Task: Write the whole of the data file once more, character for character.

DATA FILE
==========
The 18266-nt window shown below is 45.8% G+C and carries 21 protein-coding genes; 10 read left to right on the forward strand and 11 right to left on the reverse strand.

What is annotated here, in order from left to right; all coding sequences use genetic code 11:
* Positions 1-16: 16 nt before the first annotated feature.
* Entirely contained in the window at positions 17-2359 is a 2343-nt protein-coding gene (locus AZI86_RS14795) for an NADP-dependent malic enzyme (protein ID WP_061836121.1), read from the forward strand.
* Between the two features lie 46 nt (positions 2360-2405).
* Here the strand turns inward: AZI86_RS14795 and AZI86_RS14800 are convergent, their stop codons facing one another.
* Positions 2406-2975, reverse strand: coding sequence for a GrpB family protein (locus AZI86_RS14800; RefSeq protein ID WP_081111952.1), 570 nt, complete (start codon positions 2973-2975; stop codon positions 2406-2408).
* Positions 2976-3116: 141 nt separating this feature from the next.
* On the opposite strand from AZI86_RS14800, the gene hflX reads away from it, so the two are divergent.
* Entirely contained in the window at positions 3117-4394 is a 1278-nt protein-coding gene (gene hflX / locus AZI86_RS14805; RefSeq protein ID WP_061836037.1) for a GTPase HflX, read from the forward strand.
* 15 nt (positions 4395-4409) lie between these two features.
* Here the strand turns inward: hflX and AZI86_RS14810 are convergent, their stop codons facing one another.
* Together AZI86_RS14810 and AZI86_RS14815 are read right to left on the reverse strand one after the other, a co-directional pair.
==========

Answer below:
The 18266-nt window shown below is 45.8% G+C and carries 21 protein-coding genes; 10 read left to right on the forward strand and 11 right to left on the reverse strand.

What is annotated here, in order from left to right; all coding sequences use genetic code 11:
* Positions 1-16: 16 nt before the first annotated feature.
* Entirely contained in the window at positions 17-2359 is a 2343-nt protein-coding gene (locus AZI86_RS14795) for an NADP-dependent malic enzyme (protein ID WP_061836121.1), read from the forward strand.
* Between the two features lie 46 nt (positions 2360-2405).
* Here the strand turns inward: AZI86_RS14795 and AZI86_RS14800 are convergent, their stop codons facing one another.
* Positions 2406-2975, reverse strand: coding sequence for a GrpB family protein (locus AZI86_RS14800; RefSeq protein ID WP_081111952.1), 570 nt, complete (start codon positions 2973-2975; stop codon positions 2406-2408).
* Positions 2976-3116: 141 nt separating this feature from the next.
* On the opposite strand from AZI86_RS14800, the gene hflX reads away from it, so the two are divergent.
* Entirely contained in the window at positions 3117-4394 is a 1278-nt protein-coding gene (gene hflX / locus AZI86_RS14805; RefSeq protein ID WP_061836037.1) for a GTPase HflX, read from the forward strand.
* 15 nt (positions 4395-4409) lie between these two features.
* Here the strand turns inward: hflX and AZI86_RS14810 are convergent, their stop codons facing one another.
* Together AZI86_RS14810 and AZI86_RS14815 are read right to left on the reverse strand one after the other, a co-directional pair.